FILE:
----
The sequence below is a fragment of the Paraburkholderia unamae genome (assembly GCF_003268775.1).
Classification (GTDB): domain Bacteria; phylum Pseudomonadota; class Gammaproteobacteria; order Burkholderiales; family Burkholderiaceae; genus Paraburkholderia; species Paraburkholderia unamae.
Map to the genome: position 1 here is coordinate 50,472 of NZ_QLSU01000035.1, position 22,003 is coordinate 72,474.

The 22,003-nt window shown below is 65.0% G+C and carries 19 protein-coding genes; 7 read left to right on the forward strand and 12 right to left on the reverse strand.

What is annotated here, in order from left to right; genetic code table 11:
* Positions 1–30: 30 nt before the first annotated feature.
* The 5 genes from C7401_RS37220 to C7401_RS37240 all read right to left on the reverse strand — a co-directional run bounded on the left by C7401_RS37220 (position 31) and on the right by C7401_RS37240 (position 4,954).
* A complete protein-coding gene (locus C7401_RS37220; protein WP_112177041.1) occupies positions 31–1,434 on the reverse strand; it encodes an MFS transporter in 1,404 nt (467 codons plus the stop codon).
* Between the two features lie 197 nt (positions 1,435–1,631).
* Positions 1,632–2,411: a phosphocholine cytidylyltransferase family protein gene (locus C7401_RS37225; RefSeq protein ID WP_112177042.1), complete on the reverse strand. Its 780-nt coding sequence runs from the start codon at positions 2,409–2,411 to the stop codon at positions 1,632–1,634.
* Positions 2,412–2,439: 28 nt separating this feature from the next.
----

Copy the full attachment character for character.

The sequence below is a fragment of the Paraburkholderia unamae genome (assembly GCF_003268775.1).
Classification (GTDB): domain Bacteria; phylum Pseudomonadota; class Gammaproteobacteria; order Burkholderiales; family Burkholderiaceae; genus Paraburkholderia; species Paraburkholderia unamae.
Map to the genome: position 1 here is coordinate 50,472 of NZ_QLSU01000035.1, position 22,003 is coordinate 72,474.

The 22,003-nt window shown below is 65.0% G+C and carries 19 protein-coding genes; 7 read left to right on the forward strand and 12 right to left on the reverse strand.

What is annotated here, in order from left to right; genetic code table 11:
* Positions 1–30: 30 nt before the first annotated feature.
* The 5 genes from C7401_RS37220 to C7401_RS37240 all read right to left on the reverse strand — a co-directional run bounded on the left by C7401_RS37220 (position 31) and on the right by C7401_RS37240 (position 4,954).
* A complete protein-coding gene (locus C7401_RS37220; protein WP_112177041.1) occupies positions 31–1,434 on the reverse strand; it encodes an MFS transporter in 1,404 nt (467 codons plus the stop codon).
* Between the two features lie 197 nt (positions 1,435–1,631).
* Positions 1,632–2,411: a phosphocholine cytidylyltransferase family protein gene (locus C7401_RS37225; RefSeq protein ID WP_112177042.1), complete on the reverse strand. Its 780-nt coding sequence runs from the start codon at positions 2,409–2,411 to the stop codon at positions 1,632–1,634.
* Positions 2,412–2,439: 28 nt separating this feature from the next.